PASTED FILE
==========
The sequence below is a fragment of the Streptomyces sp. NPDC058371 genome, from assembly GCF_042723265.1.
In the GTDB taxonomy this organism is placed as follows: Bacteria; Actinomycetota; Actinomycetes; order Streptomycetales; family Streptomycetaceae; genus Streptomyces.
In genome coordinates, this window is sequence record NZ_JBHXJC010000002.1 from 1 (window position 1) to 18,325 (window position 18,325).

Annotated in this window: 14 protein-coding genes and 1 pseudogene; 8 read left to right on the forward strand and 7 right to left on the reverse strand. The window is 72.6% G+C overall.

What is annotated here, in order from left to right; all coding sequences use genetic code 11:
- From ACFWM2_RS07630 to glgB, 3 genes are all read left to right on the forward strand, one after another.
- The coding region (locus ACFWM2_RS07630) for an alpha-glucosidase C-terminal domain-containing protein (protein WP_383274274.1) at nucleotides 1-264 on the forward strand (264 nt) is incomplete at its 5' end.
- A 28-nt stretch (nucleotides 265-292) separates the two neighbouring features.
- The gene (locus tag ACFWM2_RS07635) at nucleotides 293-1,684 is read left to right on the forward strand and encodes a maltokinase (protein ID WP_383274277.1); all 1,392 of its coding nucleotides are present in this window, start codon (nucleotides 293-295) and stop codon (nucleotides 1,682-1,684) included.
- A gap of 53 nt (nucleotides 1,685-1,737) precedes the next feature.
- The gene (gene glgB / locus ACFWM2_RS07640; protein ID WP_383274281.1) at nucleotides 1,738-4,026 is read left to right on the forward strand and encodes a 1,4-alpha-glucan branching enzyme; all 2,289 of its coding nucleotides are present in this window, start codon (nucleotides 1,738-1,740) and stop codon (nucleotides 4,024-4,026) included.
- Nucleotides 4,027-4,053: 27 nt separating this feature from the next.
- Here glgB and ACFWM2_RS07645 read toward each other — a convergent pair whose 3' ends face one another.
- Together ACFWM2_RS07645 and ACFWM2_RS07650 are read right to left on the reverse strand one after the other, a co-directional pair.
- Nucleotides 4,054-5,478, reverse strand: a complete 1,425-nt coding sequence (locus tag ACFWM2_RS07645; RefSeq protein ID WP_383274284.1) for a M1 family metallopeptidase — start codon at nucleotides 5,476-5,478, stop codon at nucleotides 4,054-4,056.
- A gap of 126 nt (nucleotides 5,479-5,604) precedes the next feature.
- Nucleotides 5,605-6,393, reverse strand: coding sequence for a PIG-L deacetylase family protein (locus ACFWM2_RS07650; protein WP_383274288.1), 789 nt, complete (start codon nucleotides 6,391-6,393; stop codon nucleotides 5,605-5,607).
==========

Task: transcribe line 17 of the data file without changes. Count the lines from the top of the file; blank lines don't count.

- Nucleotides 5,605-6,393, reverse strand: coding sequence for a PIG-L deacetylase family protein (locus ACFWM2_RS07650; protein WP_383274288.1), 789 nt, complete (start codon nucleotides 6,391-6,393; stop codon nucleotides 5,605-5,607).